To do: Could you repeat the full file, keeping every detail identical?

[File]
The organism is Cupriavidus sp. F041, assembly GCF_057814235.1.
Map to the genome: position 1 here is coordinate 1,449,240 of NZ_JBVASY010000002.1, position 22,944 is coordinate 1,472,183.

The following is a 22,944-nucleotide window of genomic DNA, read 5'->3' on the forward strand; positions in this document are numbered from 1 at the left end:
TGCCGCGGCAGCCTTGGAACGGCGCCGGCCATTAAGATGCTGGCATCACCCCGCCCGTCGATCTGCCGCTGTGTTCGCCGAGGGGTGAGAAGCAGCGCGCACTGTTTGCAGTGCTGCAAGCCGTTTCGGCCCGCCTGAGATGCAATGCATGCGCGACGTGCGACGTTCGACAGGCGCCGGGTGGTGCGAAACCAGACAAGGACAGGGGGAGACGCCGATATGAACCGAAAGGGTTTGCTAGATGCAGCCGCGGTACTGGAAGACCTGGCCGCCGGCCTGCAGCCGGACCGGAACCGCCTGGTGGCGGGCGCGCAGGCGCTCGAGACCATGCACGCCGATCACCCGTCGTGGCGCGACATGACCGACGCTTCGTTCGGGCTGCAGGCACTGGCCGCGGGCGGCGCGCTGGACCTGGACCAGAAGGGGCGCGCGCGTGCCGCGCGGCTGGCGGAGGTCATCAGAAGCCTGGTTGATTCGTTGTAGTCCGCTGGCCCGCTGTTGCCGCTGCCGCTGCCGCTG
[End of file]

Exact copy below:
The organism is Cupriavidus sp. F041, assembly GCF_057814235.1.
Map to the genome: position 1 here is coordinate 1,449,240 of NZ_JBVASY010000002.1, position 22,944 is coordinate 1,472,183.

The following is a 22,944-nucleotide window of genomic DNA, read 5'->3' on the forward strand; positions in this document are numbered from 1 at the left end:
TGCCGCGGCAGCCTTGGAACGGCGCCGGCCATTAAGATGCTGGCATCACCCCGCCCGTCGATCTGCCGCTGTGTTCGCCGAGGGGTGAGAAGCAGCGCGCACTGTTTGCAGTGCTGCAAGCCGTTTCGGCCCGCCTGAGATGCAATGCATGCGCGACGTGCGACGTTCGACAGGCGCCGGGTGGTGCGAAACCAGACAAGGACAGGGGGAGACGCCGATATGAACCGAAAGGGTTTGCTAGATGCAGCCGCGGTACTGGAAGACCTGGCCGCCGGCCTGCAGCCGGACCGGAACCGCCTGGTGGCGGGCGCGCAGGCGCTCGAGACCATGCACGCCGATCACCCGTCGTGGCGCGACATGACCGACGCTTCGTTCGGGCTGCAGGCACTGGCCGCGGGCGGCGCGCTGGACCTGGACCAGAAGGGGCGCGCGCGTGCCGCGCGGCTGGCGGAGGTCATCAGAAGCCTGGTTGATTCGTTGTAGTCCGCTGGCCCGCTGTTGCCGCTGCCGCTGCCGCTG